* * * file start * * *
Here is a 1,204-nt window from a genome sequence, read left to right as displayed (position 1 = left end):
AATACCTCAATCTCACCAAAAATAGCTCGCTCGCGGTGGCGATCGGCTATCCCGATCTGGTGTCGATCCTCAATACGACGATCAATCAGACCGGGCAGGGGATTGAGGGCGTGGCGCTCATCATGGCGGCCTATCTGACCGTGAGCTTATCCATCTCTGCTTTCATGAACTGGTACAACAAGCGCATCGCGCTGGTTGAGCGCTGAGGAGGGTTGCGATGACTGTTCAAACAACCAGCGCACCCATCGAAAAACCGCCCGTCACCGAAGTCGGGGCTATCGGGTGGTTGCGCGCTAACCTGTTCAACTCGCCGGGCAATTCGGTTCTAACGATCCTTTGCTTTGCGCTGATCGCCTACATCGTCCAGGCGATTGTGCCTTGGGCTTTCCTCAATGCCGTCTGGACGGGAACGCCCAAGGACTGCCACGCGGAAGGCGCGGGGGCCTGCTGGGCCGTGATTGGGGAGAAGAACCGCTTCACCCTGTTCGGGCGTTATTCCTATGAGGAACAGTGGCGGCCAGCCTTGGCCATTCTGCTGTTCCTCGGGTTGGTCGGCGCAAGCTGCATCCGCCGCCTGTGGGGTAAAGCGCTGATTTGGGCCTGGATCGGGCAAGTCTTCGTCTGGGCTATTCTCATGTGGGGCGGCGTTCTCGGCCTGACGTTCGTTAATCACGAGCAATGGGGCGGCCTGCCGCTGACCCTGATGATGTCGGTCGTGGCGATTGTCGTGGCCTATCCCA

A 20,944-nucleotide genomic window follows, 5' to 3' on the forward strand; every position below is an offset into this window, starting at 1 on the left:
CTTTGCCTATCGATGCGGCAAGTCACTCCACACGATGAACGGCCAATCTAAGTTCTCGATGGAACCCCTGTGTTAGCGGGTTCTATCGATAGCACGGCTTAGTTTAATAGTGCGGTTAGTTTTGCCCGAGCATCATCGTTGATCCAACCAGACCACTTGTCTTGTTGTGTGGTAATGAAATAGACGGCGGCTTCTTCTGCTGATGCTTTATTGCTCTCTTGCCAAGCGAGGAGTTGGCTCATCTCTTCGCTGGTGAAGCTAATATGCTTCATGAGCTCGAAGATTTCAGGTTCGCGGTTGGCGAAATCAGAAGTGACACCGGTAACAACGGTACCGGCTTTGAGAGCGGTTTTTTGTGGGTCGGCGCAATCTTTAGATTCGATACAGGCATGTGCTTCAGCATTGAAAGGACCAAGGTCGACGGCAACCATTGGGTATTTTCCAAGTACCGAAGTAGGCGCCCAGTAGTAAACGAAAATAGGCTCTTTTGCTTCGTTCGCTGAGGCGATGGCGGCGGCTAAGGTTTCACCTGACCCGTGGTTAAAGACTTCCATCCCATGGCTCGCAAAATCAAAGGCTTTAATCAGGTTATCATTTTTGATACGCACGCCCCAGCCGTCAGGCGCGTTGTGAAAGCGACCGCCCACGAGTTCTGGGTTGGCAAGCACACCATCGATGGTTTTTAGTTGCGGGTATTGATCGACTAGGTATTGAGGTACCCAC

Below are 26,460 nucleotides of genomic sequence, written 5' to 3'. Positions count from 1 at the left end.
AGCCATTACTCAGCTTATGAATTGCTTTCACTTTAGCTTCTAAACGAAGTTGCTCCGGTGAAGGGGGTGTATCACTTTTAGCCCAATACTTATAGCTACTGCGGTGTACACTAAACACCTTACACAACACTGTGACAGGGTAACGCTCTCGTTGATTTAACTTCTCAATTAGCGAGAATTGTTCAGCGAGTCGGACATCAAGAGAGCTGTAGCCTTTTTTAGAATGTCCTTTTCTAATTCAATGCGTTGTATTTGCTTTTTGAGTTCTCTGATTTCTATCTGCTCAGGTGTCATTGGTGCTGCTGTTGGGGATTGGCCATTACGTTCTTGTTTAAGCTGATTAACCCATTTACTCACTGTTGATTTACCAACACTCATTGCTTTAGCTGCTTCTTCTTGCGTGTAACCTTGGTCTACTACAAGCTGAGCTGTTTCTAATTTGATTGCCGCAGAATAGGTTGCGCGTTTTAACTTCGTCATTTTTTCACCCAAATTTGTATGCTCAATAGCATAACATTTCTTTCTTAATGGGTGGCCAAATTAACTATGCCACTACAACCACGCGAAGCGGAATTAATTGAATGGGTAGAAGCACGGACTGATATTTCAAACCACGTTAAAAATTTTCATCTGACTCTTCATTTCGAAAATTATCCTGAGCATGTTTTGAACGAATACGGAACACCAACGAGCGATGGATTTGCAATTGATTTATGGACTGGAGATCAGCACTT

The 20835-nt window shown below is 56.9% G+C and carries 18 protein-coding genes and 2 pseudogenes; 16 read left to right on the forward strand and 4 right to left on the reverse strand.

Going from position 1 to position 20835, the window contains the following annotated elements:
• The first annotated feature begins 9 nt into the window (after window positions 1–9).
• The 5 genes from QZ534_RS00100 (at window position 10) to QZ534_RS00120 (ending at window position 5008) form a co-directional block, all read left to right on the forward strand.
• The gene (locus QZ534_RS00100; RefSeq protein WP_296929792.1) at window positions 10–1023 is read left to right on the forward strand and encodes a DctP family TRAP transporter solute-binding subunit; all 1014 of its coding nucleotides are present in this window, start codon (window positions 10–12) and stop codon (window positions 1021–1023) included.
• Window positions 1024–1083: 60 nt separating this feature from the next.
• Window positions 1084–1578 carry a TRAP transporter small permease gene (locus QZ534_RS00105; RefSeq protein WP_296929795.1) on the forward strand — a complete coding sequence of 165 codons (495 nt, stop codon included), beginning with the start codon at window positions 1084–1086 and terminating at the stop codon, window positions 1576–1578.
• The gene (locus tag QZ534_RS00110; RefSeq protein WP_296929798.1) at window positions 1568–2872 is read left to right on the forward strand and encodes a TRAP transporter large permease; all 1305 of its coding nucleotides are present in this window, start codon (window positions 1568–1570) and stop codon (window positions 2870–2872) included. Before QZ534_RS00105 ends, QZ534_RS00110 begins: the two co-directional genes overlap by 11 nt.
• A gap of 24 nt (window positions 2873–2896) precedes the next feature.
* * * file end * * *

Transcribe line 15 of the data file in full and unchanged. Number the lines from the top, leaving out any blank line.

• A gap of 24 nt (window positions 2873–2896) precedes the next feature.